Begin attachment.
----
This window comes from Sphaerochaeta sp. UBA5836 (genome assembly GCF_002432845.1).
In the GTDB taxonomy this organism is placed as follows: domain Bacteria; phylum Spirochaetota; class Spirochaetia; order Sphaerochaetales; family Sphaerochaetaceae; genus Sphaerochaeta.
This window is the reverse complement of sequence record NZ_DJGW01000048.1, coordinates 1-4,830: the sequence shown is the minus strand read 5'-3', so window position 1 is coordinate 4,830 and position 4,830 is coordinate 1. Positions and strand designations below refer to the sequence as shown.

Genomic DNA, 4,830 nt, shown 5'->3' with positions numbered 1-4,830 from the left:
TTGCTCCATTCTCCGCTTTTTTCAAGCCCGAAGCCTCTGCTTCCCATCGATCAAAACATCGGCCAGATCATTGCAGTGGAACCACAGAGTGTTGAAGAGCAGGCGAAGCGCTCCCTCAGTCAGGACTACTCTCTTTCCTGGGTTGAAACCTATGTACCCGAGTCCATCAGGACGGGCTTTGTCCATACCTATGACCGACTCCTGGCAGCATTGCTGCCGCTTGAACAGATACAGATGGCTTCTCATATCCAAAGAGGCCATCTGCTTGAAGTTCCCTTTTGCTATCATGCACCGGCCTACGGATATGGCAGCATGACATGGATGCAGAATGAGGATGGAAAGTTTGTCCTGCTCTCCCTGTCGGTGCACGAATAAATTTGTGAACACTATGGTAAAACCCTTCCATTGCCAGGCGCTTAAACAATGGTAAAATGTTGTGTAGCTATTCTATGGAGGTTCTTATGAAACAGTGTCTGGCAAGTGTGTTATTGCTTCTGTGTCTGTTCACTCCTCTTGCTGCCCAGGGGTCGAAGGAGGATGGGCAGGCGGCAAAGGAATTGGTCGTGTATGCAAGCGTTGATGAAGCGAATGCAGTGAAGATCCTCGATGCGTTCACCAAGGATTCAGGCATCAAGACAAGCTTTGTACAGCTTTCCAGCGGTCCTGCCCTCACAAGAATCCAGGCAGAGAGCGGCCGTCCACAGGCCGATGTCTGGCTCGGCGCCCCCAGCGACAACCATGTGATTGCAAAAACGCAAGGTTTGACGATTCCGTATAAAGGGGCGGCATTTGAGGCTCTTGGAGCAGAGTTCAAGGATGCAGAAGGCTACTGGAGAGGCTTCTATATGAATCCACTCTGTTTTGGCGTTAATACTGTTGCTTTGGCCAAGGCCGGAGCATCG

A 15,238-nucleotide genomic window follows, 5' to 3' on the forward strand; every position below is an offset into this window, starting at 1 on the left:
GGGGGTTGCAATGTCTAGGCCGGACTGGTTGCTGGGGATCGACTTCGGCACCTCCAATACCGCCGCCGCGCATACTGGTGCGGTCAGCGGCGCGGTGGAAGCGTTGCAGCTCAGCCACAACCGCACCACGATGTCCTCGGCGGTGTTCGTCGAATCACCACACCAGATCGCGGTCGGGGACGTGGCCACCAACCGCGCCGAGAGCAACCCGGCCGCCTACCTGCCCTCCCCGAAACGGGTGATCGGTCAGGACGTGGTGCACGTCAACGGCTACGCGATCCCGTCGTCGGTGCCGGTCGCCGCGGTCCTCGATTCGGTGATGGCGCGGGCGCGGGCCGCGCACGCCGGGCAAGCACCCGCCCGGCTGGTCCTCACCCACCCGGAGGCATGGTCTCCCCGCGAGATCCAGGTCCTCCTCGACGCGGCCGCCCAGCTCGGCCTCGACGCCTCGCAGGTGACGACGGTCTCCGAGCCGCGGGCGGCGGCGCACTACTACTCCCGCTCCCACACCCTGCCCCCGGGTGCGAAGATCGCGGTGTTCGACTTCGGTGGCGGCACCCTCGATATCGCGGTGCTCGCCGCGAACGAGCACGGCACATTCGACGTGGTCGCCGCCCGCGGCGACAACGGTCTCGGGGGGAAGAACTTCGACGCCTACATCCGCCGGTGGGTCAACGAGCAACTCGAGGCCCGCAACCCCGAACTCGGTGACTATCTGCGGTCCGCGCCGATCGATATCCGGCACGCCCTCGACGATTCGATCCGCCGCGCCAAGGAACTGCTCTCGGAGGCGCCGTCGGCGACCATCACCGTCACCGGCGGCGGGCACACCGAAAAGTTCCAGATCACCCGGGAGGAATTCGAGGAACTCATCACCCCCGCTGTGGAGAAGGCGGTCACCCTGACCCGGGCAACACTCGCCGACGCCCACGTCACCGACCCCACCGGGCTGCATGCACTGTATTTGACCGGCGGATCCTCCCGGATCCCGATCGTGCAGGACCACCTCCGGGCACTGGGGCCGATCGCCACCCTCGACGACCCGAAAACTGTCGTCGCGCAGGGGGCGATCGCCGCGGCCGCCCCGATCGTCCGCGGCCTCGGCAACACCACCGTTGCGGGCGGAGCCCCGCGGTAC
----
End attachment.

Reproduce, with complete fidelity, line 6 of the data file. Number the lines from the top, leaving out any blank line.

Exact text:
A 15,238-nucleotide genomic window follows, 5' to 3' on the forward strand; every position below is an offset into this window, starting at 1 on the left: